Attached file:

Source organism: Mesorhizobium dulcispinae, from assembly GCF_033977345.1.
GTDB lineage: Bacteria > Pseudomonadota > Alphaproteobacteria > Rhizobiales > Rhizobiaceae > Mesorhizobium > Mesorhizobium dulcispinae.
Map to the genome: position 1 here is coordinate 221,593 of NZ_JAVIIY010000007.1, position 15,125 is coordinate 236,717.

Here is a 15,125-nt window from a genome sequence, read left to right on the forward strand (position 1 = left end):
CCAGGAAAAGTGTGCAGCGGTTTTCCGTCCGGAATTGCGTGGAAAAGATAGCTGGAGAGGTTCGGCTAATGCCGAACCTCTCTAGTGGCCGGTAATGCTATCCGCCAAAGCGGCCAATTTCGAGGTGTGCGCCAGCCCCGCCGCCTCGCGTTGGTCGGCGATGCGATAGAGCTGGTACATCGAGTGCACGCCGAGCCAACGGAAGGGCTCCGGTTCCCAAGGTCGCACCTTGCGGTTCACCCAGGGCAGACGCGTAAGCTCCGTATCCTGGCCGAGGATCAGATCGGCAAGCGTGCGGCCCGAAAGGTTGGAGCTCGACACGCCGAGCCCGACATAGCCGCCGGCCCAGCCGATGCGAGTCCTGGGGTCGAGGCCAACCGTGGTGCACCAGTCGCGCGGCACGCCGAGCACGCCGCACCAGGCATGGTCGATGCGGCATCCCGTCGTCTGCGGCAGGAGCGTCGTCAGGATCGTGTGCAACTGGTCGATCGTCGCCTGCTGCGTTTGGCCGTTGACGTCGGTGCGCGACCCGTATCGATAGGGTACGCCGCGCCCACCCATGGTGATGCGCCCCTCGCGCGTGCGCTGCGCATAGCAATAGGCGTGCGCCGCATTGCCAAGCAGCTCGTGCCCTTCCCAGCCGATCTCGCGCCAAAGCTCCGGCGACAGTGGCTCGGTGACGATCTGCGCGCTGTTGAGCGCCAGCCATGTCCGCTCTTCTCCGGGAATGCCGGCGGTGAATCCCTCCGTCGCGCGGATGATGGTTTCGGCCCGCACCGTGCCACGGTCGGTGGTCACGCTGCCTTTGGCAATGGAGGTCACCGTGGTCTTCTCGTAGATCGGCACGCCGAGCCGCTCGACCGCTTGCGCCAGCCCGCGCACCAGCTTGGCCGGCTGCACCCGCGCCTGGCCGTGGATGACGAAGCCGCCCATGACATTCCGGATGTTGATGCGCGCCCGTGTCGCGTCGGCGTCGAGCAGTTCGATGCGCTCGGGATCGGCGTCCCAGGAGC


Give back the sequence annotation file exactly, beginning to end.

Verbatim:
Source organism: Mesorhizobium dulcispinae, from assembly GCF_033977345.1.
GTDB lineage: Bacteria > Pseudomonadota > Alphaproteobacteria > Rhizobiales > Rhizobiaceae > Mesorhizobium > Mesorhizobium dulcispinae.
Map to the genome: position 1 here is coordinate 221,593 of NZ_JAVIIY010000007.1, position 15,125 is coordinate 236,717.

Here is a 15,125-nt window from a genome sequence, read left to right on the forward strand (position 1 = left end):
CCAGGAAAAGTGTGCAGCGGTTTTCCGTCCGGAATTGCGTGGAAAAGATAGCTGGAGAGGTTCGGCTAATGCCGAACCTCTCTAGTGGCCGGTAATGCTATCCGCCAAAGCGGCCAATTTCGAGGTGTGCGCCAGCCCCGCCGCCTCGCGTTGGTCGGCGATGCGATAGAGCTGGTACATCGAGTGCACGCCGAGCCAACGGAAGGGCTCCGGTTCCCAAGGTCGCACCTTGCGGTTCACCCAGGGCAGACGCGTAAGCTCCGTATCCTGGCCGAGGATCAGATCGGCAAGCGTGCGGCCCGAAAGGTTGGAGCTCGACACGCCGAGCCCGACATAGCCGCCGGCCCAGCCGATGCGAGTCCTGGGGTCGAGGCCAACCGTGGTGCACCAGTCGCGCGGCACGCCGAGCACGCCGCACCAGGCATGGTCGATGCGGCATCCCGTCGTCTGCGGCAGGAGCGTCGTCAGGATCGTGTGCAACTGGTCGATCGTCGCCTGCTGCGTTTGGCCGTTGACGTCGGTGCGCGACCCGTATCGATAGGGTACGCCGCGCCCACCCATGGTGATGCGCCCCTCGCGCGTGCGCTGCGCATAGCAATAGGCGTGCGCCGCATTGCCAAGCAGCTCGTGCCCTTCCCAGCCGATCTCGCGCCAAAGCTCCGGCGACAGTGGCTCGGTGACGATCTGCGCGCTGTTGAGCGCCAGCCATGTCCGCTCTTCTCCGGGAATGCCGGCGGTGAATCCCTCCGTCGCGCGGATGATGGTTTCGGCCCGCACCGTGCCACGGTCGGTGGTCACGCTGCCTTTGGCAATGGAGGTCACCGTGGTCTTCTCGTAGATCGGCACGCCGAGCCGCTCGACCGCTTGCGCCAGCCCGCGCACCAGCTTGGCCGGCTGCACCCGCGCCTGGCCGTGGATGACGAAGCCGCCCATGACATTCCGGATGTTGATGCGCGCCCGTGTCGCGTCGGCGTCGAGCAGTTCGATGCGCTCGGGATCGGCGTCCCAGGAGC